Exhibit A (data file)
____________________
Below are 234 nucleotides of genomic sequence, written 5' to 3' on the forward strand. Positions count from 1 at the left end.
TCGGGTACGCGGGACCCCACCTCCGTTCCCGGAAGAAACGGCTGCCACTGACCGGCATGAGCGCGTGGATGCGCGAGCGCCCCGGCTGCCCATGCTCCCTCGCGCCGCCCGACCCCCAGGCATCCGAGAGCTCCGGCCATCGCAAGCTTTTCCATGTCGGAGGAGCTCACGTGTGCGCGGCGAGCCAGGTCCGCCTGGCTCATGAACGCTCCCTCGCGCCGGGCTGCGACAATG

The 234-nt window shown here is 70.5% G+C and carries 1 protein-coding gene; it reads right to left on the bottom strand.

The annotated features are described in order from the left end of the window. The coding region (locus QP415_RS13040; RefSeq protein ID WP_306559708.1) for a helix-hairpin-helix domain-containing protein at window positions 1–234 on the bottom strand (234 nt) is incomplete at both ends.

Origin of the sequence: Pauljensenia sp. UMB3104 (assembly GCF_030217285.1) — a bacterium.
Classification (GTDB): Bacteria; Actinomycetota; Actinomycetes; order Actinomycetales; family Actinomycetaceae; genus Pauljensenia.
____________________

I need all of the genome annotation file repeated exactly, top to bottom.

Below are 234 nucleotides of genomic sequence, written 5' to 3' on the forward strand. Positions count from 1 at the left end.
TCGGGTACGCGGGACCCCACCTCCGTTCCCGGAAGAAACGGCTGCCACTGACCGGCATGAGCGCGTGGATGCGCGAGCGCCCCGGCTGCCCATGCTCCCTCGCGCCGCCCGACCCCCAGGCATCCGAGAGCTCCGGCCATCGCAAGCTTTTCCATGTCGGAGGAGCTCACGTGTGCGCGGCGAGCCAGGTCCGCCTGGCTCATGAACGCTCCCTCGCGCCGGGCTGCGACAATG

The 234-nt window shown here is 70.5% G+C and carries 1 protein-coding gene; it reads right to left on the bottom strand.

The annotated features are described in order from the left end of the window. The coding region (locus QP415_RS13040; RefSeq protein ID WP_306559708.1) for a helix-hairpin-helix domain-containing protein at window positions 1–234 on the bottom strand (234 nt) is incomplete at both ends.

Origin of the sequence: Pauljensenia sp. UMB3104 (assembly GCF_030217285.1) — a bacterium.
Classification (GTDB): Bacteria; Actinomycetota; Actinomycetes; order Actinomycetales; family Actinomycetaceae; genus Pauljensenia.